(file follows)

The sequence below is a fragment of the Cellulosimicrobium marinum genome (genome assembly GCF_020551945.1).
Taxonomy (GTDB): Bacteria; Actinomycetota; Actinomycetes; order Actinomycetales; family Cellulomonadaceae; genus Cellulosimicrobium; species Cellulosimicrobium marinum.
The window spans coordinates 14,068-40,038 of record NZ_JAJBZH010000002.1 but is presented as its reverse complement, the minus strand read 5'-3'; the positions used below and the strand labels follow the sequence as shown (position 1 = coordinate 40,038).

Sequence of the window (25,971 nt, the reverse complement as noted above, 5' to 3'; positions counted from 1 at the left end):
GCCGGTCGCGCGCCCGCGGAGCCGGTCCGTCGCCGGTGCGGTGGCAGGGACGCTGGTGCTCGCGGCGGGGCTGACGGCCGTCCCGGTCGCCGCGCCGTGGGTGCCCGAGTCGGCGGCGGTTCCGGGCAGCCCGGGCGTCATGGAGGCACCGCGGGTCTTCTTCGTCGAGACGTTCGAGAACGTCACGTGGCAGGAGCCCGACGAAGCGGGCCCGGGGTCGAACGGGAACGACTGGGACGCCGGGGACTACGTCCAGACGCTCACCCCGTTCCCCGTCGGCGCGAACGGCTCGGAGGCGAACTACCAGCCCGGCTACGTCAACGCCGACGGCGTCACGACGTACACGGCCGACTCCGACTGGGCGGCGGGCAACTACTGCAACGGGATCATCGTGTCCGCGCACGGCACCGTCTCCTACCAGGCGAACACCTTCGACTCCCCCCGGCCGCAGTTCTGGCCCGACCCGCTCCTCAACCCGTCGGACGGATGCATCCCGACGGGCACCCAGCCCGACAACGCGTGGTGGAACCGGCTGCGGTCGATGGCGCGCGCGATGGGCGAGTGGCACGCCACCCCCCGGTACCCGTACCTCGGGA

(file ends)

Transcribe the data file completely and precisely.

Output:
The sequence below is a fragment of the Cellulosimicrobium marinum genome (genome assembly GCF_020551945.1).
Taxonomy (GTDB): Bacteria; Actinomycetota; Actinomycetes; order Actinomycetales; family Cellulomonadaceae; genus Cellulosimicrobium; species Cellulosimicrobium marinum.
The window spans coordinates 14,068-40,038 of record NZ_JAJBZH010000002.1 but is presented as its reverse complement, the minus strand read 5'-3'; the positions used below and the strand labels follow the sequence as shown (position 1 = coordinate 40,038).

Sequence of the window (25,971 nt, the reverse complement as noted above, 5' to 3'; positions counted from 1 at the left end):
GCCGGTCGCGCGCCCGCGGAGCCGGTCCGTCGCCGGTGCGGTGGCAGGGACGCTGGTGCTCGCGGCGGGGCTGACGGCCGTCCCGGTCGCCGCGCCGTGGGTGCCCGAGTCGGCGGCGGTTCCGGGCAGCCCGGGCGTCATGGAGGCACCGCGGGTCTTCTTCGTCGAGACGTTCGAGAACGTCACGTGGCAGGAGCCCGACGAAGCGGGCCCGGGGTCGAACGGGAACGACTGGGACGCCGGGGACTACGTCCAGACGCTCACCCCGTTCCCCGTCGGCGCGAACGGCTCGGAGGCGAACTACCAGCCCGGCTACGTCAACGCCGACGGCGTCACGACGTACACGGCCGACTCCGACTGGGCGGCGGGCAACTACTGCAACGGGATCATCGTGTCCGCGCACGGCACCGTCTCCTACCAGGCGAACACCTTCGACTCCCCCCGGCCGCAGTTCTGGCCCGACCCGCTCCTCAACCCGTCGGACGGATGCATCCCGACGGGCACCCAGCCCGACAACGCGTGGTGGAACCGGCTGCGGTCGATGGCGCGCGCGATGGGCGAGTGGCACGCCACCCCCCGGTACCCGTACCTCGGGA